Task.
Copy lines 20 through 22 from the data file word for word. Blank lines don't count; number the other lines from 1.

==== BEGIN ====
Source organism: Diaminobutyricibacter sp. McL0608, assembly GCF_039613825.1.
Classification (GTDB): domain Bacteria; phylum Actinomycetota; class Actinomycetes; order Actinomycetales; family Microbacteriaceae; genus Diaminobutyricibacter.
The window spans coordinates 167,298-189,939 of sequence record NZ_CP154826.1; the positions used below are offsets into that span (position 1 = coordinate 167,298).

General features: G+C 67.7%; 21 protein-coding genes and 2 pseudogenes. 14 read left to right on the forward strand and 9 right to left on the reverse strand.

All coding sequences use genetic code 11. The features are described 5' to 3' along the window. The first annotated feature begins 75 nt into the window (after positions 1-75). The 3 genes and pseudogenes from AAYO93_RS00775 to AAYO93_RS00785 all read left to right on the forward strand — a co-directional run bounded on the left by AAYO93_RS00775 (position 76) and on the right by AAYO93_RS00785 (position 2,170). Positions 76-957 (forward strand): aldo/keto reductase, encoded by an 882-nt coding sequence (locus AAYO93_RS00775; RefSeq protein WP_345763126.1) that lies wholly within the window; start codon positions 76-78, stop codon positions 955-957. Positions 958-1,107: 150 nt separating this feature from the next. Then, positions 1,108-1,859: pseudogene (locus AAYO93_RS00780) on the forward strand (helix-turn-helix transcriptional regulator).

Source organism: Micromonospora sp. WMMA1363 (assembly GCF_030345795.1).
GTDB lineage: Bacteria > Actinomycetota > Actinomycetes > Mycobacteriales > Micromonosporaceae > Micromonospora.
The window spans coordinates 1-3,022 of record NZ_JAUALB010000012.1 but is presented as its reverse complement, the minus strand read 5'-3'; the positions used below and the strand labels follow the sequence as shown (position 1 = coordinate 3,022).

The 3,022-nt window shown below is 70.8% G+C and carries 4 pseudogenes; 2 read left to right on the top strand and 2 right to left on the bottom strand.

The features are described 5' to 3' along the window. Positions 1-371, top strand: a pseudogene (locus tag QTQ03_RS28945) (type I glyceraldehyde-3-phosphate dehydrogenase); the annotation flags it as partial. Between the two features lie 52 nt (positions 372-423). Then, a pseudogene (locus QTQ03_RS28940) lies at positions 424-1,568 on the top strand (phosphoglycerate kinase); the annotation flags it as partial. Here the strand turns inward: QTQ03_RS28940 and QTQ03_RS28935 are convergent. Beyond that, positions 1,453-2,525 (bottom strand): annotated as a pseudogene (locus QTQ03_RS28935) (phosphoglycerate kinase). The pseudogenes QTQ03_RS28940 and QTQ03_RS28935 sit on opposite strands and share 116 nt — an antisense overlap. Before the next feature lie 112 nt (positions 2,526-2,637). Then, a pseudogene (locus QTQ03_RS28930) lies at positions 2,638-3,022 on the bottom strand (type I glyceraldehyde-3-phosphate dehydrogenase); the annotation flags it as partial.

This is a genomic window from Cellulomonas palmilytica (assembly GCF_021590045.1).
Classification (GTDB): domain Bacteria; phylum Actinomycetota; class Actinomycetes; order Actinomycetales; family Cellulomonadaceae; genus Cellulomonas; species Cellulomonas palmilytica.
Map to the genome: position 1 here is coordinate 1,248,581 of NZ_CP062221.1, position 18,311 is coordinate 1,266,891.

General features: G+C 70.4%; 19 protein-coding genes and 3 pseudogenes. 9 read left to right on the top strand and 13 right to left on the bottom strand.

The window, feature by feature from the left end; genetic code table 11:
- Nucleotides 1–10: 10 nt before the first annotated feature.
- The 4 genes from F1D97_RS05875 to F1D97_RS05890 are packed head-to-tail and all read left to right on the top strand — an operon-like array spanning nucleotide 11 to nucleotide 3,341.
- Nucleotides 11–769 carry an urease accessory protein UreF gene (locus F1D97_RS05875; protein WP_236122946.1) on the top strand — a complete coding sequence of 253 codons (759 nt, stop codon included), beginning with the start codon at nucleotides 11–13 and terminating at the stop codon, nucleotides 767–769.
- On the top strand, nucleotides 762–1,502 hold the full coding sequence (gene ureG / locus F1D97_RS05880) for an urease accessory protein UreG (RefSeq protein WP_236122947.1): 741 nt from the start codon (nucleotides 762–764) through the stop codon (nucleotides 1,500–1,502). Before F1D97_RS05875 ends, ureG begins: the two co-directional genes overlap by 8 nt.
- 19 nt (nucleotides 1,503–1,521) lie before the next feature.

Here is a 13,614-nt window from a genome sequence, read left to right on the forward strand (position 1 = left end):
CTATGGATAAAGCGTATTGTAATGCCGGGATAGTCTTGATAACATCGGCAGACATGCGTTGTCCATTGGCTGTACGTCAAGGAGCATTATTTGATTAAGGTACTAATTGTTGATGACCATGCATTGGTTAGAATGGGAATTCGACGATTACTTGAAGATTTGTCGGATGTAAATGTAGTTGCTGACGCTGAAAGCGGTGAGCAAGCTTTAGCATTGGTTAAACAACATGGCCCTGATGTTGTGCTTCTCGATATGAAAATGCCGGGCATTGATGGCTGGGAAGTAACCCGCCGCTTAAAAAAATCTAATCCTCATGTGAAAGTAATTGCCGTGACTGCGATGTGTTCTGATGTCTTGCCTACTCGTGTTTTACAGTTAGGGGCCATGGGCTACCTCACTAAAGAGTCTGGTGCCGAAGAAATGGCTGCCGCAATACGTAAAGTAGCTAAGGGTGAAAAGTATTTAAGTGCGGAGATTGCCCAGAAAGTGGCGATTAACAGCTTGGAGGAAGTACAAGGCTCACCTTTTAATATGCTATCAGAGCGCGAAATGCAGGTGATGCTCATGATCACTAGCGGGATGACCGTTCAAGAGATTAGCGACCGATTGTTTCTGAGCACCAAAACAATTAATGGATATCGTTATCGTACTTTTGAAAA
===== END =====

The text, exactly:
- 19 nt (nucleotides 1,503–1,521) lie before the next feature.

Here is a 13,614-nt window from a genome sequence, read left to right on the forward strand (position 1 = left end):
CTATGGATAAAGCGTATTGTAATGCCGGGATAGTCTTGATAACATCGGCAGACATGCGTTGTCCATTGGCTGTACGTCAAGGAGCATTATTTGATTAAGGTACTAATTGTTGATGACCATGCATTGGTTAGAATGGGAATTCGACGATTACTTGAAGATTTGTCGGATGTAAATGTAGTTGCTGACGCTGAAAGCGGTGAGCAAGCTTTAGCATTGGTTAAACAACATGGCCCTGATGTTGTGCTTCTCGATATGAAAATGCCGGGCATTGATGGCTGGGAAGTAACCCGCCGCTTAAAAAAATCTAATCCTCATGTGAAAGTAATTGCCGTGACTGCGATGTGTTCTGATGTCTTGCCTACTCGTGTTTTACAGTTAGGGGCCATGGGCTACCTCACTAAAGAGTCTGGTGCCGAAGAAATGGCTGCCGCAATACGTAAAGTAGCTAAGGGTGAAAAGTATTTAAGTGCGGAGATTGCCCAGAAAGTGGCGATTAACAGCTTGGAGGAAGTACAAGGCTCACCTTTTAATATGCTATCAGAGCGCGAAATGCAGGTGATGCTCATGATCACTAGCGGGATGACCGTTCAAGAGATTAGCGACCGATTGTTTCTGAGCACCAAAACAATTAATGGATATCGTTATCGTACTTTTGAAAA